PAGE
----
For Russia, Ukraine’s political crisis poses danger

Rada deputy Oleg Barna removes Prime Minister Arseny Yatseniuk from the tribune, after presenting him a bouquet of roses, during the parliament session in Kiev, Ukraine, 2015.

Rada deputy Oleg Barna removes Prime Minister Arseny Yatseniuk from the tribune, after presenting him a bouquet of roses, during the parliament session in Kiev, Ukraine, 2015.

There are signs that the political turmoil in Ukraine could pose an increasing threat to Russia’s efforts to resolve the crisis and stabilize its own political and economic interests.

Ukraine may be about to enter a new phase of political turmoil. Prime Minister Arseniy Yatsenyuk's possible resignation, the collapse of the coalition, and early elections would be bound to affect relations between Russia and Ukraine and Russian interests.

This turn in Ukraine's political troubles coincides with the crisis surrounding Russian freight transport in the country. Activists from Ukrainian radical groups have been blockading Russian trucks transiting through Ukraine. In response, Russia's Ministry of Transport has banned Ukrainian trucks from Russia.

Ukraine has since announced a temporary suspension of transit journeys across the country by trucks registered in Russia. The situation is further damaging Russia's economic ties with Europe, already suffering because of the sanctions against Moscow.

Risks of an influx of Ukrainian labor migrants

Analysts indicate that the situation will further deteriorate if the political crisis in Kiev gets worse. According to Vladimir Yevseyev of the Institute of CIS Countries, it will soon "be necessary to move from a deterioration of bilateral economic relations right up to the maximum possible breakdown of economic ties."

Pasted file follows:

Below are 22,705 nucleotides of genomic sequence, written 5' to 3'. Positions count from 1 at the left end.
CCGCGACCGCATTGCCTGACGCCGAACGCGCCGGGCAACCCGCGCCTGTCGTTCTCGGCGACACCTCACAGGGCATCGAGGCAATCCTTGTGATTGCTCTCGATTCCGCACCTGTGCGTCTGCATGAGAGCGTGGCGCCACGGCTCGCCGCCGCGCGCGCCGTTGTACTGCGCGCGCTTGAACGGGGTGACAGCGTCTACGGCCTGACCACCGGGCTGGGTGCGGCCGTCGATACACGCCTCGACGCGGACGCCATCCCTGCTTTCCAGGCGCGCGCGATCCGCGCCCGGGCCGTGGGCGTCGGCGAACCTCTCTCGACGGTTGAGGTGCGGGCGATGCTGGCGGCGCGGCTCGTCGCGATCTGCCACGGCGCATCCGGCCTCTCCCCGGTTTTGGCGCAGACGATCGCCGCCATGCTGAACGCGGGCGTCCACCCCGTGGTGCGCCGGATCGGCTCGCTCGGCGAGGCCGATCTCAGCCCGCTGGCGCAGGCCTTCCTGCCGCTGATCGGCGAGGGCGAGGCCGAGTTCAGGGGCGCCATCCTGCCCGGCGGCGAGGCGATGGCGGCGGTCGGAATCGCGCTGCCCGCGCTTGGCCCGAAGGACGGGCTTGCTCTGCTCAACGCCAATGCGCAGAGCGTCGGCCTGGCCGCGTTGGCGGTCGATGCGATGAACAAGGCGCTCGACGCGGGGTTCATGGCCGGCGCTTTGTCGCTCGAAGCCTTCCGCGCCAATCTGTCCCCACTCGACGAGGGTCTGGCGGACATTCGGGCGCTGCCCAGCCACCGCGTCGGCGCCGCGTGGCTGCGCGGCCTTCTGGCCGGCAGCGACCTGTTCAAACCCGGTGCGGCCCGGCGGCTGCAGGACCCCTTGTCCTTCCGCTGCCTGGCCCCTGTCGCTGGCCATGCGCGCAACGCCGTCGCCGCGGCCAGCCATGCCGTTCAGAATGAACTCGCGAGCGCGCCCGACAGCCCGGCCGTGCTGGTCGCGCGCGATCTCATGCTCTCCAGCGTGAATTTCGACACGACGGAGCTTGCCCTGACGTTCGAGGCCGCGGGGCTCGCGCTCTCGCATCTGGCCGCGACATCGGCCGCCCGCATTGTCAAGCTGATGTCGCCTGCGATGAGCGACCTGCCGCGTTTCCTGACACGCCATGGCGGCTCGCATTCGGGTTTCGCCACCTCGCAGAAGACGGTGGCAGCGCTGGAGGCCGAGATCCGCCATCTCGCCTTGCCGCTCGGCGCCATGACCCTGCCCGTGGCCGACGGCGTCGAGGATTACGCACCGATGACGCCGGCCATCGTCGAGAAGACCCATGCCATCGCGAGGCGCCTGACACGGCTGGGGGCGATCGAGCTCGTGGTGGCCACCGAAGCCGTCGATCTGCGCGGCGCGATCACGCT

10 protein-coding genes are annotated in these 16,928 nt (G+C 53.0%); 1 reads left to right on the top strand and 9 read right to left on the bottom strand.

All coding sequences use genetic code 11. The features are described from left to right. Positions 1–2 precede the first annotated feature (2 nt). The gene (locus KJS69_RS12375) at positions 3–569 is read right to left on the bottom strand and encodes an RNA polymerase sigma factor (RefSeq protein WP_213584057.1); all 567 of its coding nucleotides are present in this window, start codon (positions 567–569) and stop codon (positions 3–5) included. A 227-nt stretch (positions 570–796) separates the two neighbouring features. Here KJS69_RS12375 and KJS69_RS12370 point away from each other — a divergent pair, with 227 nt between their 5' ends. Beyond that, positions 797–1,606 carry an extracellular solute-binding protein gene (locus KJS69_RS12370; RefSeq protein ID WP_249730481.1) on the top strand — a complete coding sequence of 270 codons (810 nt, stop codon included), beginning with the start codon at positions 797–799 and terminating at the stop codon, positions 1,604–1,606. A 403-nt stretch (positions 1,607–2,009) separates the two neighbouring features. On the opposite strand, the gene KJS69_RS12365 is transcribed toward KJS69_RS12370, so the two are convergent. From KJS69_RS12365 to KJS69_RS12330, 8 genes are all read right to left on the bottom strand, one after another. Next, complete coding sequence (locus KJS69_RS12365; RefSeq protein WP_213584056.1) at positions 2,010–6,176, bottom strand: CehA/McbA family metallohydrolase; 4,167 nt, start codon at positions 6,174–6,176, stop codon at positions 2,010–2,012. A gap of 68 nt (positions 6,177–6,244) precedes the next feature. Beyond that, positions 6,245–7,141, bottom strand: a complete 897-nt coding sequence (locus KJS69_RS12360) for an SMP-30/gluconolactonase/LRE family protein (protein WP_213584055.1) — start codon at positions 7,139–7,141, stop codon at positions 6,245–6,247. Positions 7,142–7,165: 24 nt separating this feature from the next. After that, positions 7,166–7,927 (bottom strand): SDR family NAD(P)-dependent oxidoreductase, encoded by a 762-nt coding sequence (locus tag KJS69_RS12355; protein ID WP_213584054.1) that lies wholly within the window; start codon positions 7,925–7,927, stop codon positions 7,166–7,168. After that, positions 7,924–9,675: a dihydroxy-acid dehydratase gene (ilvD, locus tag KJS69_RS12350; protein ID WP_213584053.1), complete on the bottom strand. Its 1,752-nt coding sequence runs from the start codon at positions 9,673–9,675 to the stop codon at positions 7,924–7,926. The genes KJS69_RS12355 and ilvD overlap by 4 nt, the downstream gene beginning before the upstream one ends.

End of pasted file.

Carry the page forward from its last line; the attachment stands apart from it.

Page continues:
However, despite the anti-Russian sentiment in Ukraine, new waves of Ukrainian labour migrants are expected to arrive in Russia. According to Mikhail Pogrebinsky, director of the Kiev-based Centre for Political Studies and Conflict Management, this will happen if the socio-economic situation in Ukraine deteriorates against the backdrop of the current political confusion. "Russia may face a flood of refugees that it will find hard to cope with because of its own economic problems," said the Ukrainian analyst.

The political crisis and the Minsk agreements

Political instability in Ukraine will make it even harder, if not impossible, for the country to implement the Minsk agreements aimed at resolving the conflict in the Donbass region.

The West has made the lifting of the sanctions against Russia contingent on the implementation of Minsk II. However, analysts note that even under more favourable political circumstances, Kiev has been unable to take serious steps towards moving on the Minsk accords. The ambiguous amendments to Ukraine’s Constitution, outlined in the peace agreements, have been awaiting final ratification since last August.

The Minsk accords are unlikely to be implemented in the near future either, analysts opine. "To implement the Minsk agreements Kiev needs to start talking directly with Donetsk and Luhansk," said Yevseyev. Given these circumstances, chances of the sanctions against Russia being lifted appear remote any time soon.

Possible renewal of military action

Among the consequences of the political crisis and the stalling on implementing the Minsk agreements could be a renewal of fighting in the Donbass region. Such a scenario cannot be ruled out should nationalist radicals come to power in Kiev, believes Pogrebinsky.

A renewal of fighting would bring further pressure from the West on Moscow, including economically, as well as new expenses on supporting the inhabitants of the insurgent Ukrainian regions.

However, analysts are divided over such critical scenarios will happen; events are more likely to pan out less dramatically.

The coalition in the Rada will survive whether or not Yatsenyuk remains prime minister, and if it is unclear if early parliamentary elections will take place, and if so, when.

Whoever the prime minister will be, "there are no grounds to believe that [under him] the Ukrainian government will be favourable to Russia," believes Pavel Svyatenkov, with the independent National Strategy Institute.

Ukraine, even without any major upheaval, will continue to be a source of tension for its northern neighbor.

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